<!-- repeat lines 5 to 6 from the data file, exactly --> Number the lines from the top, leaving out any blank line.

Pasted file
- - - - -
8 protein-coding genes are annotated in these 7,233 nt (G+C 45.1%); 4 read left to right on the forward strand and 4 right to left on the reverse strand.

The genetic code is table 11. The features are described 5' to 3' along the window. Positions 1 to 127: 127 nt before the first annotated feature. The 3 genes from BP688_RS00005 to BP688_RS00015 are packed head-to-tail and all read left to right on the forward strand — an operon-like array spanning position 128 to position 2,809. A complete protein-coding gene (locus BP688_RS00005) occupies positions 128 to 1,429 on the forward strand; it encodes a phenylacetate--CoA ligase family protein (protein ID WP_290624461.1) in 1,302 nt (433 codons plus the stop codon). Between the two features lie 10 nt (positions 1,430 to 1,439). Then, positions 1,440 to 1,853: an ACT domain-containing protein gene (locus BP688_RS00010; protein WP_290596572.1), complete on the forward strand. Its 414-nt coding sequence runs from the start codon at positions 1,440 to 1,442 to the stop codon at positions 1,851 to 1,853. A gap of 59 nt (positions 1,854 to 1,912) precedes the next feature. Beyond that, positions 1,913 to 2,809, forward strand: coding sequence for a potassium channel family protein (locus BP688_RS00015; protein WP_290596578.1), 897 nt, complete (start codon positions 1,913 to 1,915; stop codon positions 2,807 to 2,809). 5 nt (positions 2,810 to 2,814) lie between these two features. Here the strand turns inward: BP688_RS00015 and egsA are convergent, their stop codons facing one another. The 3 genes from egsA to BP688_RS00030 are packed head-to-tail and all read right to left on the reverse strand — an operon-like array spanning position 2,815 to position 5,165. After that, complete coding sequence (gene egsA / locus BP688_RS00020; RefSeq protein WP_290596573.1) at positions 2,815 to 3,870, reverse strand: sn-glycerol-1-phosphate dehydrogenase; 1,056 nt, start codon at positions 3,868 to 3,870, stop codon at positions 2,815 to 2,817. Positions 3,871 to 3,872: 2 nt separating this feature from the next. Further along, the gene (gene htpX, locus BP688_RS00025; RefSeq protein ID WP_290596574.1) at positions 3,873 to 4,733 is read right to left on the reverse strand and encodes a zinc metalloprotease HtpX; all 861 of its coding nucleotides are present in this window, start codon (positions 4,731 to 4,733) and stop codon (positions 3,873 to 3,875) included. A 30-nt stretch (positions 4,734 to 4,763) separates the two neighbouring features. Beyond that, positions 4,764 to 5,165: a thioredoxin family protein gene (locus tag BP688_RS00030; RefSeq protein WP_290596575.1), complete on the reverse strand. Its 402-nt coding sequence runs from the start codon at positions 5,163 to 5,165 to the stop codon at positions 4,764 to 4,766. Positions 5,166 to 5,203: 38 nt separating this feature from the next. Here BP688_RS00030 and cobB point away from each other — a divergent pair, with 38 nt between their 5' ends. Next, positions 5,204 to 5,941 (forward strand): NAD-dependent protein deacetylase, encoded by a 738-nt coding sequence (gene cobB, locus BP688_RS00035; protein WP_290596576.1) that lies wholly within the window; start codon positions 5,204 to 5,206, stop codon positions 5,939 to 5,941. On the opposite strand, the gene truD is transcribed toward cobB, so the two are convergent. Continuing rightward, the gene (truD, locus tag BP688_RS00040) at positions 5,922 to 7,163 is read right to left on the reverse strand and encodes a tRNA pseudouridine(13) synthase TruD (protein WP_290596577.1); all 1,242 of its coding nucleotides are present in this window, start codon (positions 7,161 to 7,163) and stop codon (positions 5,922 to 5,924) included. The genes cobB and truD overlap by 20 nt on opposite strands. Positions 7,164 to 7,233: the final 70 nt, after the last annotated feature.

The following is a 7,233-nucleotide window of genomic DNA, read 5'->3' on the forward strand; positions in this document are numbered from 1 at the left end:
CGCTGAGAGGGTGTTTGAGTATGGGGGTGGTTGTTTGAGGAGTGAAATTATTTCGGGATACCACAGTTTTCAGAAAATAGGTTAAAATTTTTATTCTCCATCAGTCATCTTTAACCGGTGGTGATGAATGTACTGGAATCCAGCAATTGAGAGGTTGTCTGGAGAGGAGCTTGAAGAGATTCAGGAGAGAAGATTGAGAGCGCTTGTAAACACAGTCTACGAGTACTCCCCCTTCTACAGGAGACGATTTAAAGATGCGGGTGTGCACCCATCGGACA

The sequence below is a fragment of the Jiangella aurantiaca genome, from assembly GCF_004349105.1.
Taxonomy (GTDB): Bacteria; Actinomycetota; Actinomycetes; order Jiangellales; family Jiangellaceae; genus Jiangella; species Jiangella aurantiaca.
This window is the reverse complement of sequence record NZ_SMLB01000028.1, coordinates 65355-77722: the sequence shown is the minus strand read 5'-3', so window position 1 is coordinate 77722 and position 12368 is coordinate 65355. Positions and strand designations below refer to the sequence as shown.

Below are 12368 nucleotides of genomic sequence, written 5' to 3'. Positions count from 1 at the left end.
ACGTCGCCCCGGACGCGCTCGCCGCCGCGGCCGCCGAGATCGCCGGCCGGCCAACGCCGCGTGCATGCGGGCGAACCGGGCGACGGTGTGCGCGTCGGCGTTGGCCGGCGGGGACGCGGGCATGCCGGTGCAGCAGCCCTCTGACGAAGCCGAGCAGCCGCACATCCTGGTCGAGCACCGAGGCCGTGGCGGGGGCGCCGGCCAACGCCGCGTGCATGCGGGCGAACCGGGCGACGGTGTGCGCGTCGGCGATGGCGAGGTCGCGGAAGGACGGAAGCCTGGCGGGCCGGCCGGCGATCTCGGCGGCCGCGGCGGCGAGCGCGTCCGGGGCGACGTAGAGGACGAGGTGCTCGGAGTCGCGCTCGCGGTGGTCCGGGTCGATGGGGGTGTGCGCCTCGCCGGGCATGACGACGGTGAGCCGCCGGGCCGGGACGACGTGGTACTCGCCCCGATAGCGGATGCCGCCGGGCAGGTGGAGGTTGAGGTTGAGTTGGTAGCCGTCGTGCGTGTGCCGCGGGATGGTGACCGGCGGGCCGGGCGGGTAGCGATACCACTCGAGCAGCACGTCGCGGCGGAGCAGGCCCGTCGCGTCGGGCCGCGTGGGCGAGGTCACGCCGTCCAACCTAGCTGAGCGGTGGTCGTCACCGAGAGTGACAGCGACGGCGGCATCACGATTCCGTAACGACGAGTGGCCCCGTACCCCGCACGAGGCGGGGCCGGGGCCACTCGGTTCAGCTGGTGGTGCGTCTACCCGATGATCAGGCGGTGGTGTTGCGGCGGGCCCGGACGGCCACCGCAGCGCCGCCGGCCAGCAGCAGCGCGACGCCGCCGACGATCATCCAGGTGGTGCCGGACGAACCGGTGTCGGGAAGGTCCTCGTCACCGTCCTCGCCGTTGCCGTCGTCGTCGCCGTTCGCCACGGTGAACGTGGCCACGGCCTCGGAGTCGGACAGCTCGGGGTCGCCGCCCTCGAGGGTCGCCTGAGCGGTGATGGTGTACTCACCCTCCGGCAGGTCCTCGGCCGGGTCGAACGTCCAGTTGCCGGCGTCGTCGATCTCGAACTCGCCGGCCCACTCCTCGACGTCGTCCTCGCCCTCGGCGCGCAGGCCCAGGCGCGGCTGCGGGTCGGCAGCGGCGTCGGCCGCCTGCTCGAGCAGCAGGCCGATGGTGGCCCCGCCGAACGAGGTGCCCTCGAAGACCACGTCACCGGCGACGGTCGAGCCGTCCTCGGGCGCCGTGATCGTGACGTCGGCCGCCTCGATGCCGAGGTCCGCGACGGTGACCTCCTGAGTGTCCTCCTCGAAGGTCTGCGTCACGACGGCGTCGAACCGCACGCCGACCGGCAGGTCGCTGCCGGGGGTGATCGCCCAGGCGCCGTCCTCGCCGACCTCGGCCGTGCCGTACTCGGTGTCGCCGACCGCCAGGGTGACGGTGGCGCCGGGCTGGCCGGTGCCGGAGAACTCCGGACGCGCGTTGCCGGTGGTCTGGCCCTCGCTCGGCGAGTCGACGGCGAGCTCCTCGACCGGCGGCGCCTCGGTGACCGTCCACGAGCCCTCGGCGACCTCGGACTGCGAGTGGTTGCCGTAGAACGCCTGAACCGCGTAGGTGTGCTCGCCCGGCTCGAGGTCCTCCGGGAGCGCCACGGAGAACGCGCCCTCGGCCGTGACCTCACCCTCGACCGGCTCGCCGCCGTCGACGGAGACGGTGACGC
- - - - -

The sequence below is a fragment of the Jiangella aurantiaca genome, from assembly GCF_004349105.1.
Taxonomy (GTDB): Bacteria; Actinomycetota; Actinomycetes; order Jiangellales; family Jiangellaceae; genus Jiangella; species Jiangella aurantiaca.